Winning customers, big and small, takes undivided attention. Customers expect to be known by name and their every desire met, with a smile. Even after numerous meetings over the best freshly ground coffee, some are not ready to do business and invest in their products or services. But a persistence in building a trusted brand and a good reputation over time, suppliers, investors and customers return. It may be tomorrow, or next month or in three years time, but whenever it happens they have to be willing and ready. When a door closes, they not only look out for other open doors, but they also seek to unlock it all on their own.
Small business is for the overcomer
Small business entrepreneurs overcome many obstacles on a lonely road. The few wayfarers who seem to be helpers, often hold their end of the deal very tight and give no leniency. They build and defend their seedlings from all sorts of dangers and bad weather.
If it’s a family business, entrepreneurs’ personal and professional lives are intertwined making the work-life balance much more important and much more tricky too.
Holding the fort sometimes means fulfilling all the roles in a start up or temporarily being the receptionist and IT-guy together with your own managerial duties until those vacancies are filled. It means being flexible and quick to learn on the job.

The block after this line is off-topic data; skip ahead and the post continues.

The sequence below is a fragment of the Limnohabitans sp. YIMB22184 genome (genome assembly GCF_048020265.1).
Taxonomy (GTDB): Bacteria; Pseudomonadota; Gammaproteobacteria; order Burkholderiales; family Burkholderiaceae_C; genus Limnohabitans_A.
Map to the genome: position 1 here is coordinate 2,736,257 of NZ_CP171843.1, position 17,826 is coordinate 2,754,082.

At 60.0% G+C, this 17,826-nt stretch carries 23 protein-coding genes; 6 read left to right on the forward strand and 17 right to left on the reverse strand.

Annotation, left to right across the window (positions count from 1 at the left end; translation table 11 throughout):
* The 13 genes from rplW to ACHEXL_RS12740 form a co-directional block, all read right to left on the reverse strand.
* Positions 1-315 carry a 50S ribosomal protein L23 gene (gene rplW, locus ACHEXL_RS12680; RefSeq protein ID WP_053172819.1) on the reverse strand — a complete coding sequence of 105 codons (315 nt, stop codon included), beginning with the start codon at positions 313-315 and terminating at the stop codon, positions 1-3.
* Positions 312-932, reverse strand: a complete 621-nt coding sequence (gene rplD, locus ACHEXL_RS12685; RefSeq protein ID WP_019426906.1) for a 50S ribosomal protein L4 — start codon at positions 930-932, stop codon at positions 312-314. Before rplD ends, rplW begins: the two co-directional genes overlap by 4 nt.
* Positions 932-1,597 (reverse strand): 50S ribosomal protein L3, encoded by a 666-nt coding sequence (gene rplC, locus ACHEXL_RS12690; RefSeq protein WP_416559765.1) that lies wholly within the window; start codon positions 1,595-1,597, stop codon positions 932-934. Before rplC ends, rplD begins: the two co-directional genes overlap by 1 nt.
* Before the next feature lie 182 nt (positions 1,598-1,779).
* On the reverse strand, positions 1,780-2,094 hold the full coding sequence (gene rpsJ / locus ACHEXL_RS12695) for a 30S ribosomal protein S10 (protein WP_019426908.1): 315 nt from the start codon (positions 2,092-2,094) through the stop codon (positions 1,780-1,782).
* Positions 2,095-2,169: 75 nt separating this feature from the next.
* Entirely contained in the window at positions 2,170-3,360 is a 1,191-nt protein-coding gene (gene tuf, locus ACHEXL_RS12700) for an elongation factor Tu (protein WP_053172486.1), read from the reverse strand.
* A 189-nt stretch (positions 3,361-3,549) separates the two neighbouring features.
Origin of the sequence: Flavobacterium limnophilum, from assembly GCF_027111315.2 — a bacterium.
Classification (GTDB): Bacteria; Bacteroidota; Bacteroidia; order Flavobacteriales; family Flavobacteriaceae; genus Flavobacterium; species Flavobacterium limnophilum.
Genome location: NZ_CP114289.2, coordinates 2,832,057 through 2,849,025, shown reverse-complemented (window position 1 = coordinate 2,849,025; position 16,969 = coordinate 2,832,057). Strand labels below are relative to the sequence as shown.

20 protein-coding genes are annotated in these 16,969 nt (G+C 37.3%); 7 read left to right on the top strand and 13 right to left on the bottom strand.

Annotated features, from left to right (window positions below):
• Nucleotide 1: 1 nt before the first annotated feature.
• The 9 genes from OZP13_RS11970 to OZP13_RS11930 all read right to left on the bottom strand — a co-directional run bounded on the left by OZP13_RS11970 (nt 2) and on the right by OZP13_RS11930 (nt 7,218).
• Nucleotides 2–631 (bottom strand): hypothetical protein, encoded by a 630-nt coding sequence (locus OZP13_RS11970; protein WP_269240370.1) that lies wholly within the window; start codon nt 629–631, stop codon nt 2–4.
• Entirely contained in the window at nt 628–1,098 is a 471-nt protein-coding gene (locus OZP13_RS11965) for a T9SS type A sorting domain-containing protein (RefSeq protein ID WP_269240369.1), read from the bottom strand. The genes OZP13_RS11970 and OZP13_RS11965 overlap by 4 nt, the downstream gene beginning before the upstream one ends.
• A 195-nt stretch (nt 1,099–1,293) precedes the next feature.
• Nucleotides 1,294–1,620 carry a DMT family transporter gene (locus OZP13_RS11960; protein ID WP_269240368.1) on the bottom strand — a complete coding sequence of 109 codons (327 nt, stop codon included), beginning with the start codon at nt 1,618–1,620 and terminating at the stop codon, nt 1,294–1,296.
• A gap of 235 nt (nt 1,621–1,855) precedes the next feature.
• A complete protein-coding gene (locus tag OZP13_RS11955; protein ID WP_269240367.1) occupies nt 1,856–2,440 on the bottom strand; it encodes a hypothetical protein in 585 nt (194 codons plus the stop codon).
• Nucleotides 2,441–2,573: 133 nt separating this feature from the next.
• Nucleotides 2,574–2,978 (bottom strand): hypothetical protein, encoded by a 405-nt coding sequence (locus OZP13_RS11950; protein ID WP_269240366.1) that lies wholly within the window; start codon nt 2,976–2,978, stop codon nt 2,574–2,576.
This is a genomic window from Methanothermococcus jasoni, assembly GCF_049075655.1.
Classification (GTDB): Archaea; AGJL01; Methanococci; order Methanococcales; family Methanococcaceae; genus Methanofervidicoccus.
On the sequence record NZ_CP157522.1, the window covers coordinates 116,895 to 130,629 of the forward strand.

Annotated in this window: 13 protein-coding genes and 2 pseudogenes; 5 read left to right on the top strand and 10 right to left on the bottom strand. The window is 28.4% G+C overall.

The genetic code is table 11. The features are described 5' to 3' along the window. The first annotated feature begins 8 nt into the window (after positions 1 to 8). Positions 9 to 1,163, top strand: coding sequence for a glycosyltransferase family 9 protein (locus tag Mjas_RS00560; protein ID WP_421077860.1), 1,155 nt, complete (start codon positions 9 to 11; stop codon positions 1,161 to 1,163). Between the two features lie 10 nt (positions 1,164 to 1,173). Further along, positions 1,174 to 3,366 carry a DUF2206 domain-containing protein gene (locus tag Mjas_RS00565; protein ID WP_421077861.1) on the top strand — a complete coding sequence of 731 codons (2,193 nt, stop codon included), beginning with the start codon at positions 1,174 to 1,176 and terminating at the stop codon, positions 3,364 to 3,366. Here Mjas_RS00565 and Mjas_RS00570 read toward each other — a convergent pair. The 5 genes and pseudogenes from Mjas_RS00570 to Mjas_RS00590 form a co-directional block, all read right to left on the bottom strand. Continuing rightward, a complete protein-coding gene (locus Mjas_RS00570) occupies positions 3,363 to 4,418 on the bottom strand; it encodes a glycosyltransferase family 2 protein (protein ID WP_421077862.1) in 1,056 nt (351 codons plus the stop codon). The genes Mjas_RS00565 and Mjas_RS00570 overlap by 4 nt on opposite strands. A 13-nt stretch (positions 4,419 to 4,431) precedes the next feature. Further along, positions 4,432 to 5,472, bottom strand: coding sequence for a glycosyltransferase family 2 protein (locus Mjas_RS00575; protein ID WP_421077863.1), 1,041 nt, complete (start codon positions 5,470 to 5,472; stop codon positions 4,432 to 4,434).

In small businesses wastages are very costly. Efficiency is not an objective on a scorecard, it is a survival skill.
Small businesses sprout like a seedling. Two tiny primitive leaves unfold at the end of a fragile stem. The first pair of leaves often look nothing like the real leaves, but it does the critical job of absorbing light and starting the photosynthesis process that kickstarts growth. Sprouts are highly nutritious and considered a powerhouse of minerals and vitamins. A lot of nutrients and energy are required to grow a seed from an inert state into a growing seedling.
Grow organically to kickstart growth
Small businesses begin life pretty much the same way. Only the critical operations are carried out to build strong foundations. Time is both a foe and a friend. Lose patience and persistence, and you’ll never see the business past its seedling state. Try to grow it too fast, and it will crash on its weak foundations. But give it enough time to sprout organically finding the best market position, serving the first customers well, providing value, establishing a trusted brand and reputation amongst customers and suppliers alike will build the strong foundations needed to kickstart growth into the next phase.
By no means are larger corporations more easily run than a small business. Both have constraints and challenges. But the next time you come across a small business serving its niche with a fantastic product or service, remember the powerhouse seedling and give it the respect it deserves. If you’re a small business entrepreneur, give yourself a good old pat on the back. And if you’re thinking of setting up your own small start-up, get ready for the roughest, yet most rewarding, ride of your life. It’ll change you, for the better.
photo credit: Author’s own